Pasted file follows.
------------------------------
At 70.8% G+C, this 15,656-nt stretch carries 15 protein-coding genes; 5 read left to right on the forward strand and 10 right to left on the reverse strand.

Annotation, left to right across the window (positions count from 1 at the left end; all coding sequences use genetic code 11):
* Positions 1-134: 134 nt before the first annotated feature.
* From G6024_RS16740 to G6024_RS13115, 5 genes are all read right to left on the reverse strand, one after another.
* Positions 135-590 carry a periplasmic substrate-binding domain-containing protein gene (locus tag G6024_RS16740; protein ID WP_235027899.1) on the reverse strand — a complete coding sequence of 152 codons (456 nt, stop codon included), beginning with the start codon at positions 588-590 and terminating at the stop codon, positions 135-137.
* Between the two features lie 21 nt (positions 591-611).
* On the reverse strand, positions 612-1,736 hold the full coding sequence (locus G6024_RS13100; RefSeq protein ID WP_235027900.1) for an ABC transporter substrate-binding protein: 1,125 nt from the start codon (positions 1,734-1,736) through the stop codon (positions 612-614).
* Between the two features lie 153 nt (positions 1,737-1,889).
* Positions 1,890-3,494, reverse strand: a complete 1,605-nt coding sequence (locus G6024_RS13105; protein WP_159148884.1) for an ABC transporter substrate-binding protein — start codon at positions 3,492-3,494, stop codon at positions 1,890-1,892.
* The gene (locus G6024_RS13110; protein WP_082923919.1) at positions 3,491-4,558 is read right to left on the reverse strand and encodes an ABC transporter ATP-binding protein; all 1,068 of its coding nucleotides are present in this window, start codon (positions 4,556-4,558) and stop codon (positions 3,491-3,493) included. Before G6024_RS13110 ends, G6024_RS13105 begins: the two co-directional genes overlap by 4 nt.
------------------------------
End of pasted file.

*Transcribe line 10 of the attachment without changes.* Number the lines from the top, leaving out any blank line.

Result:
* The gene (locus G6024_RS13110; protein WP_082923919.1) at positions 3,491-4,558 is read right to left on the reverse strand and encodes an ABC transporter ATP-binding protein; all 1,068 of its coding nucleotides are present in this window, start codon (positions 4,556-4,558) and stop codon (positions 3,491-3,493) included. Before G6024_RS13110 ends, G6024_RS13105 begins: the two co-directional genes overlap by 4 nt.